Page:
The tracking features are connected to the tracking wheel and are selected based on the type of characteristics sensed by the tracking sensor. For example, in one embodiment, the tracking sensor is an optical sensor and the tracking features form optically distinguishable elements on the tracking wheel (e.g., painted elements, reflective elements, apertures, or the like). As another example, the tracking sensor may be a magnetic sensor (such as a Hall effect sensor) and the tracking features may be specifically polarized magnetic elements. The tracking features and the tracking sensor are selected such that little or no mechanical contact is required between the sensing element and the tracking wheel. This allows the encoding assembly to track the guide wire without the guide wire transmitting some mechanical energy (e.g., torque) to the encoding assembly, increasing the efficiency of the drive assembly for the guide wire and also helping to reduce the risk of slippage.

The transmitting device is in communication with the tracking sensor and receives tracking data corresponding to the position of the guide wire from the tracking sensor. The transmitting device then transmits the data to the tracking assembly. Examples of the transmitting device include a radio wave transmitter (e.g., Bluetooth, WiFi, or the like), an acoustic transmitter such as a piezo electrical transducer, an optical transmitter, an inductive coupling, or the like.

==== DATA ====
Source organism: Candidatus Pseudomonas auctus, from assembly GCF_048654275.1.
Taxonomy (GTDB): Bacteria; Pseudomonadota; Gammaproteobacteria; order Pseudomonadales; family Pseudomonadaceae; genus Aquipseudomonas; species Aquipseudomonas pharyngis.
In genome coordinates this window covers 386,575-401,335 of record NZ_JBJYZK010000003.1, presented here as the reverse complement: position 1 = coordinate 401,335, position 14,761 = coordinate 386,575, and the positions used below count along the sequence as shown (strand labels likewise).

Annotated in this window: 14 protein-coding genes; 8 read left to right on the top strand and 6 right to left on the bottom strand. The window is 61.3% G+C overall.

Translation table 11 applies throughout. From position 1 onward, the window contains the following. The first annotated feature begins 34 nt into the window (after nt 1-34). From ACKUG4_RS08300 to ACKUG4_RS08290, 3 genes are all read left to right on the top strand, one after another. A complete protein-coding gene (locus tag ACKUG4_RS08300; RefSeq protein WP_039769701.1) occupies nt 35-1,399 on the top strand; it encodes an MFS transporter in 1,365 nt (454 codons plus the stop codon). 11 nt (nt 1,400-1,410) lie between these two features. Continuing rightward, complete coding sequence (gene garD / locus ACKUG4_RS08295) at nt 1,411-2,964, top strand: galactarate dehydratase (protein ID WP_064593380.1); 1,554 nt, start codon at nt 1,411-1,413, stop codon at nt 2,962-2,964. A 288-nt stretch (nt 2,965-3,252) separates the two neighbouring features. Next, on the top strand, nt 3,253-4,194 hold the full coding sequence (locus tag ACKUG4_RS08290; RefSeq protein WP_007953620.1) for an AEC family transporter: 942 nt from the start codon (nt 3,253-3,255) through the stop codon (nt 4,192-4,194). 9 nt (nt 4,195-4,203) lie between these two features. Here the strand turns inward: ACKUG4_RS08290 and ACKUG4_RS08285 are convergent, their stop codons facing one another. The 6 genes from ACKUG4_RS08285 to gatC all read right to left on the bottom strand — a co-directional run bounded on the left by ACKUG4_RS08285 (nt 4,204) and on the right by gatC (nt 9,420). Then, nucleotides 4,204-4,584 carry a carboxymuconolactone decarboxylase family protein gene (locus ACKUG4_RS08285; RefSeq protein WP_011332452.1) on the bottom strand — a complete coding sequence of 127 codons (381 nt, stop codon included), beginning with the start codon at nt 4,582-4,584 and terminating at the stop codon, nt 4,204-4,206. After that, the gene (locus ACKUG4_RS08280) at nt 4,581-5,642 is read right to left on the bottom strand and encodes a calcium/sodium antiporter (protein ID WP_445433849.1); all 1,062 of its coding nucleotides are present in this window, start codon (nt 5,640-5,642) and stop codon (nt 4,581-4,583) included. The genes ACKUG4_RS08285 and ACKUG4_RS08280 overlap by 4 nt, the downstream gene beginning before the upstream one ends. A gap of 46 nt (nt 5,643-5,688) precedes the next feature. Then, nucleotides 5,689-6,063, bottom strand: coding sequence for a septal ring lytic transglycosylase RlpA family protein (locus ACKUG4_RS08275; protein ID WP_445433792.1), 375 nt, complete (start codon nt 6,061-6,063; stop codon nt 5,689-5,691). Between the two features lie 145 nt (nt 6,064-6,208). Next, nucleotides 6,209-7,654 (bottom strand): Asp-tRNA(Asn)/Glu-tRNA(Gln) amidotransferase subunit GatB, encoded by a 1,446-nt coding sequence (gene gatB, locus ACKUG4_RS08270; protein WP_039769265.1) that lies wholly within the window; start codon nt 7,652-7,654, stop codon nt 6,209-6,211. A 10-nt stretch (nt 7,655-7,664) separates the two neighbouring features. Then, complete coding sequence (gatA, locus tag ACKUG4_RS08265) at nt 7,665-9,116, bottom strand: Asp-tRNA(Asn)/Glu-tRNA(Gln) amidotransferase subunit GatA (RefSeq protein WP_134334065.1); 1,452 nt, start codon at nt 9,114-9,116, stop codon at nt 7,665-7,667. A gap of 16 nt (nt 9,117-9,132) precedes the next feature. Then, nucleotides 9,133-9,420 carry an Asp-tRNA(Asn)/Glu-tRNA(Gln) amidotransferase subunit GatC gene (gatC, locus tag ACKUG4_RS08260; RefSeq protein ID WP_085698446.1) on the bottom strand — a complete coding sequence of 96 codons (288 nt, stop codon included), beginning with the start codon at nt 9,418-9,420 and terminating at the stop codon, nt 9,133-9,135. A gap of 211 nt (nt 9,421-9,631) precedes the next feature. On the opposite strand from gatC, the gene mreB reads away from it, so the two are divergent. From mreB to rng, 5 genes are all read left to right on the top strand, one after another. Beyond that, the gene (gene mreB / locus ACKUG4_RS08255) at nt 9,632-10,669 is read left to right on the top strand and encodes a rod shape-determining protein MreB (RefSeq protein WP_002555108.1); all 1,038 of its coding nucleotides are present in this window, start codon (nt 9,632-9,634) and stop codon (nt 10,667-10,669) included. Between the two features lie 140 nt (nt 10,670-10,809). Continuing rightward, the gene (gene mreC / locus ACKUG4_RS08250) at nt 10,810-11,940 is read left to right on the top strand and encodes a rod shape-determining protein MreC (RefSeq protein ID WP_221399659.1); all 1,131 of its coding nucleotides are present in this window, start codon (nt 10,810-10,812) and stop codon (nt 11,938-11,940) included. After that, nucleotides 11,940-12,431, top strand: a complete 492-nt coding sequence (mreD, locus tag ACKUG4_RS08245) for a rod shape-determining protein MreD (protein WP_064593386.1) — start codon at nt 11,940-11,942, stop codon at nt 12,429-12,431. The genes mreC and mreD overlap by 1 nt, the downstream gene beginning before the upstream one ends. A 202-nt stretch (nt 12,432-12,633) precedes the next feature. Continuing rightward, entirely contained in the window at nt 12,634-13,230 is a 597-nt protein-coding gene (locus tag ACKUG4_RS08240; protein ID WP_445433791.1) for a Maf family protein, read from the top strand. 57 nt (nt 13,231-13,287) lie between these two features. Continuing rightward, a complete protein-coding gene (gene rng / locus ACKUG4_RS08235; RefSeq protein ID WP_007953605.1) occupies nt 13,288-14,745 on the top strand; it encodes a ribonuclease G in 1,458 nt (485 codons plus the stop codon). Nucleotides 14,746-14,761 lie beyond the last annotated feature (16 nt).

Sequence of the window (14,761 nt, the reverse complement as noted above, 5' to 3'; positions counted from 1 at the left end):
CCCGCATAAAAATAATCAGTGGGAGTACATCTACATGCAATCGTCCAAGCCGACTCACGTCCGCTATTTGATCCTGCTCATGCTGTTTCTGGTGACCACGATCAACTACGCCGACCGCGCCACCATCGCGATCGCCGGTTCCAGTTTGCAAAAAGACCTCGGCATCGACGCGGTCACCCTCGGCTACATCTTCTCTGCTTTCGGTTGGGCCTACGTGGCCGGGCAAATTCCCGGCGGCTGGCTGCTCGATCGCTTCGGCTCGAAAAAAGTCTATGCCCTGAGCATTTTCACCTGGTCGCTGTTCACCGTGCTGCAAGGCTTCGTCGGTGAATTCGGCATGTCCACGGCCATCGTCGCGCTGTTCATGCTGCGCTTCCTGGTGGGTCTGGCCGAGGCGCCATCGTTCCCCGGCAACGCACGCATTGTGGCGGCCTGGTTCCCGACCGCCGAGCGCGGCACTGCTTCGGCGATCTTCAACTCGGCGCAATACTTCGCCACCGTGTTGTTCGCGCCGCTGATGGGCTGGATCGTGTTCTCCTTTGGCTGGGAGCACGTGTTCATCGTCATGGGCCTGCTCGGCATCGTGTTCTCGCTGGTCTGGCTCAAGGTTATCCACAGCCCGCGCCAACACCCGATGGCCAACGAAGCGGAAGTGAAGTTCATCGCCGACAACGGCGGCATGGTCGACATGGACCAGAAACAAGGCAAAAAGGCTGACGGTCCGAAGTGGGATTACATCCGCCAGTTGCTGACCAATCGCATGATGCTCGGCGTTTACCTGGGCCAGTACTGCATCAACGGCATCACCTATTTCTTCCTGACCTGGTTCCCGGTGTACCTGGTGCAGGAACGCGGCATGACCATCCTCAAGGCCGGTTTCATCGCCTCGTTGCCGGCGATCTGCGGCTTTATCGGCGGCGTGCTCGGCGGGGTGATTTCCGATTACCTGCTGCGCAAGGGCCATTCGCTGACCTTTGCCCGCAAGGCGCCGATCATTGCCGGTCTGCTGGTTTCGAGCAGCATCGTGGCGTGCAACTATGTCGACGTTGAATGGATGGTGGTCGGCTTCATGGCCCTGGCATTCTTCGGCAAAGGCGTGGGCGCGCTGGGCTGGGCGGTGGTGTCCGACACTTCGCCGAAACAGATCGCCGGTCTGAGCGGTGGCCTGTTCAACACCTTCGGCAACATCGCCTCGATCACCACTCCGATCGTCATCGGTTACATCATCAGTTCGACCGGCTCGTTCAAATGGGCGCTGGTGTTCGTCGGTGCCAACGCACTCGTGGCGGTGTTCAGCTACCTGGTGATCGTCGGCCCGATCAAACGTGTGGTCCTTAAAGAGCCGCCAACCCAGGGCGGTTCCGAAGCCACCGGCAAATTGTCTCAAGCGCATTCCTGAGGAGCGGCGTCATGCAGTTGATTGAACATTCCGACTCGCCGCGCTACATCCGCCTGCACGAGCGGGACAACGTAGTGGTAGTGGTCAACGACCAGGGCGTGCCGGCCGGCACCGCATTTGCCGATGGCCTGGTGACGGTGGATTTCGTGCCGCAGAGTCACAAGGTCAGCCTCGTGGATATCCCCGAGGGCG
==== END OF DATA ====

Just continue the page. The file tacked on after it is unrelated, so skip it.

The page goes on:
The tracking assembly is in wireless communication with the encoder assembly. The tracking assembly includes a computing device and a receiver. The receiver is in wireless communication with the transmitter and is selected based on the type of data transmission used by the transmitter. For example, in instances where the transmitter is a radio wave transmitter, the receiver is a radio wave receiver. The receiver is configured to receive data from the transmitter of the encoder assembly and provides the data to the computing device. The computing device receives data from the receiver, optionally decodes the data, and analyzes the data to determine whether slippage has occurred, is likely to occur based on movement of the guide wire, and may provide an alert such as an alarm, notification, or the like, to a doctor or system operator regarding the state of the guide wire.

In operation, as the guide wire is driven, such as by one of the active drive mechanisms disclosed herein, the guide wire rotates the tracking wheel and/or idler wheel. As the tracking wheel is rotated, the tracking sensor detects changes in position or movement of the tracking features on the tracking wheel. The position or guide wire data is transmitted from the tracking sensor to the transmitter which then wirelessly transmits the data to the receiving device of the tracking assembly. The receiving device provides the tracking data to the computing device, which in turn determines whether a slip has occurred, the location of the guide wire, and/or other positional related information for the guide wire.

Turning back now to the figures, the slip detection assembly will now be discussed in more detail. FIG. 63 is a perspective view of an example of the slip detection assembly. With reference to FIG. 63, the slip detection assembly 1900 includes an encoding assembly 1902 and a tracking assembly 1904, each will be discussed in turn below.